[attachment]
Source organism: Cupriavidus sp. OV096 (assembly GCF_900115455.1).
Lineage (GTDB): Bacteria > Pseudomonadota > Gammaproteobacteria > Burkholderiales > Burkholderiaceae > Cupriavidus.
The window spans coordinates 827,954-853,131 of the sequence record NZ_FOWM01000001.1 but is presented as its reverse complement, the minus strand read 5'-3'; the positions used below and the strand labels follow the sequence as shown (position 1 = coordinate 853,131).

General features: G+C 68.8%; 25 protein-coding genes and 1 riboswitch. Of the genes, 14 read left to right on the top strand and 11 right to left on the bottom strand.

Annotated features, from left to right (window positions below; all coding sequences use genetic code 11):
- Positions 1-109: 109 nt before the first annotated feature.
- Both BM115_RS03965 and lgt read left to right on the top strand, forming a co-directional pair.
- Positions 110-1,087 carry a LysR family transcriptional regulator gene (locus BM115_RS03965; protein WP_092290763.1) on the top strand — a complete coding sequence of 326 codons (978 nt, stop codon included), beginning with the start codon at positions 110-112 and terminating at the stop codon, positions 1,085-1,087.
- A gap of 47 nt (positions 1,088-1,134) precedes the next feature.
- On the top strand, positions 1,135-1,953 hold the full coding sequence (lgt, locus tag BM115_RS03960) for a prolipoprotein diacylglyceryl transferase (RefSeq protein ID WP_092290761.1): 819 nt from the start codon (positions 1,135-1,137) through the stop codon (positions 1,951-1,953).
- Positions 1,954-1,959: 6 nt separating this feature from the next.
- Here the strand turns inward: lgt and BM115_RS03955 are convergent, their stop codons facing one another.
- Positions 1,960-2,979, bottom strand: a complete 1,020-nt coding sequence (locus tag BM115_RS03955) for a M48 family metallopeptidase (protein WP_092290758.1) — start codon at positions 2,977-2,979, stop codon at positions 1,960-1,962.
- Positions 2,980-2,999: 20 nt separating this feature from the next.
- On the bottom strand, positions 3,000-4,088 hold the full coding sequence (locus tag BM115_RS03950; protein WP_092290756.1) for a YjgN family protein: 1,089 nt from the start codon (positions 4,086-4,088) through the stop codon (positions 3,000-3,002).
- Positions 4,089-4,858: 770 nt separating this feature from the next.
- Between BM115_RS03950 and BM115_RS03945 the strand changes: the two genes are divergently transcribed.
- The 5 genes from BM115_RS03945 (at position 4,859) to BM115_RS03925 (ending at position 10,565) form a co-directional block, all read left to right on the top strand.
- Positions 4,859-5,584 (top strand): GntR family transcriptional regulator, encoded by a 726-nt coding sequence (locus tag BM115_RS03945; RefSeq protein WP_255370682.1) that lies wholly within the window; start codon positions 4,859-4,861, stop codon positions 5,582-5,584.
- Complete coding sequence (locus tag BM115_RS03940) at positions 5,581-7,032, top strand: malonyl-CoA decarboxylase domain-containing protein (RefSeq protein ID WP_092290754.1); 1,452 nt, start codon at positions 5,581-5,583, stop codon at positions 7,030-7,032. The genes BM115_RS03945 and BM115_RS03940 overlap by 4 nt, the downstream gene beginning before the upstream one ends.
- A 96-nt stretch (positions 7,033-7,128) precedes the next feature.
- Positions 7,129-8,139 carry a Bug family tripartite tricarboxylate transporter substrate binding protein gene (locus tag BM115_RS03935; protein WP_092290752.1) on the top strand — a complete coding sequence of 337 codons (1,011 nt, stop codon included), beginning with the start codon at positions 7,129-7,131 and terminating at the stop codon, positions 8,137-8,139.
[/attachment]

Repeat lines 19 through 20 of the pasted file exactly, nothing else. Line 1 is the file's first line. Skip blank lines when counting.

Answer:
- Positions 4,859-5,584 (top strand): GntR family transcriptional regulator, encoded by a 726-nt coding sequence (locus tag BM115_RS03945; RefSeq protein WP_255370682.1) that lies wholly within the window; start codon positions 4,859-4,861, stop codon positions 5,582-5,584.
- Complete coding sequence (locus tag BM115_RS03940) at positions 5,581-7,032, top strand: malonyl-CoA decarboxylase domain-containing protein (RefSeq protein ID WP_092290754.1); 1,452 nt, start codon at positions 5,581-5,583, stop codon at positions 7,030-7,032. The genes BM115_RS03945 and BM115_RS03940 overlap by 4 nt, the downstream gene beginning before the upstream one ends.